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Braced on his son’s arm, Roosevelt walked his few lurching steps to the ros- trum. Breaking precedent, he recited the entire oath of office, rather than merely repeating “I do” to the chief justice’s interrogation. Then he began his inaugural address, speaking firmly in his rich tenor voice. Frankly acknowledging the crippled condition of the ship of state he was now to captain, he began by reassuring his countrymen that “this great nation will endure as it had endured, will revive and will prosper…. The only thing we have to fear,” he intoned, “is fear itself.” The nation’s distress, he declared, owed to “no failure of substance.” Rather, “rulers of the exchange of mankind’s goods have failed through their own stubbornness and their own incompetence, have admitted their failure, and have abdicated…. The money changers have fled from their high seats in the temple of our civilization. We may now restore that temple to the ancient truths.” The greatest task, he went on, “is to put people to work,” and he hinted at “direct recruiting by the Govern- ment” on public works projects as the means to do it….

Just weeks before his inaugural, while on his way to board the Nourmahal in Florida, Roosevelt had spoken restlessly of the need for “action, action.” Presi- dent at last, he now proceeded to act with spectacular vigor.

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The first and desperately urgent item of business was the banking crisis. Even as he left the Mayflower Hotel to deliver his inaugural condemnation of the

 

 

Copyright 2010 Cengage Learning. All Rights Reserved. May not be copied, scanned, or duplicated, in whole or in part. Due to electronic rights, some third party content may be suppressed from the eBook and/or eChapter(s). Editorial review has deemed that any suppressed content does not materially affect the overall learning experience. Cengage Learning reserves the right to remove additional content at any time if subsequent rights restrictions require it.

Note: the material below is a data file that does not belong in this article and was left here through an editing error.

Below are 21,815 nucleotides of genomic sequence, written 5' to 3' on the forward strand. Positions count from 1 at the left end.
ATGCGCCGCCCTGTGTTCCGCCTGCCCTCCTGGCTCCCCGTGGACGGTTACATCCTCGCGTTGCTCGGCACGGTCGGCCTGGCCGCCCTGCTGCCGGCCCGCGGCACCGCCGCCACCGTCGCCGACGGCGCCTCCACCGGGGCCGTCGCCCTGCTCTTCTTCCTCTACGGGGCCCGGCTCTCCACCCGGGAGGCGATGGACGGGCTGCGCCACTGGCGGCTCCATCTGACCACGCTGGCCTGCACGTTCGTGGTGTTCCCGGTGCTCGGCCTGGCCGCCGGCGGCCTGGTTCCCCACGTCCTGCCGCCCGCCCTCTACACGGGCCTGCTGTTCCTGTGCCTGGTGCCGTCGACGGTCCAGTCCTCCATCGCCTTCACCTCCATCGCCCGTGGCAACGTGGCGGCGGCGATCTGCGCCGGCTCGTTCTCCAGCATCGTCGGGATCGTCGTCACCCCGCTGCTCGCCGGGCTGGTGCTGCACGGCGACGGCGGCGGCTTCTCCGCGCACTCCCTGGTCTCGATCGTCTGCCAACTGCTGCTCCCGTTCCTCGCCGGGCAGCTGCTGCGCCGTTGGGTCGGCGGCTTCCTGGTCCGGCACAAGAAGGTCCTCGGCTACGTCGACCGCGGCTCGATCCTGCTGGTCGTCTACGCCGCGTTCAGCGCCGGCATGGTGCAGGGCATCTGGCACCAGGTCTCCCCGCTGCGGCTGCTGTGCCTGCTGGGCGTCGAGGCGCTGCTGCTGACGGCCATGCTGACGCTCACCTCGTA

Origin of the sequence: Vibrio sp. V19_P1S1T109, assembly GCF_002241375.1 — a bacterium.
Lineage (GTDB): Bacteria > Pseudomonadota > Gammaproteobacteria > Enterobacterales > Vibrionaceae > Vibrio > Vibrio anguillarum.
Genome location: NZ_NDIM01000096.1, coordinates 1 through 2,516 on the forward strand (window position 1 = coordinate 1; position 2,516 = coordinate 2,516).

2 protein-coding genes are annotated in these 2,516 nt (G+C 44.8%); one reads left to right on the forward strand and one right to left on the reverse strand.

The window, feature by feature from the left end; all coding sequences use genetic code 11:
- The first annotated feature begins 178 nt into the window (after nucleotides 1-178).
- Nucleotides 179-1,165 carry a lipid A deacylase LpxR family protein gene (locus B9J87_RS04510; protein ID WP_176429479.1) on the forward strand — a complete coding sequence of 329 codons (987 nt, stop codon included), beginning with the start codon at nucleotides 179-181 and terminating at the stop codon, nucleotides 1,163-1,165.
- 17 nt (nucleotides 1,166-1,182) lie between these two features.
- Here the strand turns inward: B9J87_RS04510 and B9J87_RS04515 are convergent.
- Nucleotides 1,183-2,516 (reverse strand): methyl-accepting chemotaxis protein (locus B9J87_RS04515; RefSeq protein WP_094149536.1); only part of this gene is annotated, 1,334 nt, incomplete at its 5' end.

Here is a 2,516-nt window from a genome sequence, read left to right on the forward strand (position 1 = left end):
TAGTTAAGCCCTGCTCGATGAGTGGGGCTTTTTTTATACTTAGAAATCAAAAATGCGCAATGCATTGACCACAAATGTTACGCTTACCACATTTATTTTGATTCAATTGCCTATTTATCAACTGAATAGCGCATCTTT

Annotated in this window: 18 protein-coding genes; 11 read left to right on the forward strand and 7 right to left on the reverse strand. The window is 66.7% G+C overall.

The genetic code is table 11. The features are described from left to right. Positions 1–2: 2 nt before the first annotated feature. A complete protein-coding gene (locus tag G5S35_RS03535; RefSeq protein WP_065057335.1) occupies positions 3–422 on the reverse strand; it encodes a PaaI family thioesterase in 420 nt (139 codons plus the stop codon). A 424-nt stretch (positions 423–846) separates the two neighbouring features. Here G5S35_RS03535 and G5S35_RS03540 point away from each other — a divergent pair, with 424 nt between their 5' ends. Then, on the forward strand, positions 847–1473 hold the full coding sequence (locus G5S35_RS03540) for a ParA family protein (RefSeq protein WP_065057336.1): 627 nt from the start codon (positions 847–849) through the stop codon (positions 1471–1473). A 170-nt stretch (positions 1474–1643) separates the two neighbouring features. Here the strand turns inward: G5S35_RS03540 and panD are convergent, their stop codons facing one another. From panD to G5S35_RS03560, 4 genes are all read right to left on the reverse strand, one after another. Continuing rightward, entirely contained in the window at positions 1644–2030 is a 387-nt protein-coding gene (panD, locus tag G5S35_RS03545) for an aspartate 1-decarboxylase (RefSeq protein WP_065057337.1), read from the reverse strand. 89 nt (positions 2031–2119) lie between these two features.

248 MAJOR PROBLEMS IN AMERICAN HISTORY

“money changers,” he approved a recommendation originating with the outgoing treasury secretary, Ogden Mills, to convene an emergency meeting of bankers from the leading financial centers. The next day, Sunday, March 5, Roosevelt issued two proclamations, one calling Congress into special session on March 9, the other invoking the Trading with the Enemy Act to halt all transactions in gold and declare a four-day national banking holiday—both of them measures that Hoover had vainly urged him to endorse in the preceding weeks. Hoover’s men and Roosevelt’s now began an intense eighty hours of collaboration to hammer out the details of an emergency banking measure that could be pre- sented to the special session of Congress. Haunting the corridors of the Treasury Department day and night, private bankers and government officials both old and new toiled frantically to rescue the moribund corpse of American finance. In that hectic week, none led normal lives, Moley remembered. “Confusion, haste, the dread of making mistakes, the consciousness of responsibility for the economic well-being of millions of people, made mortal inroads on the health of some of us … and left the rest of us ready to snap at our images in the mirror…. Only Roosevelt,” Moley observed, “preserved the air of a man who’d found a happy way of life.”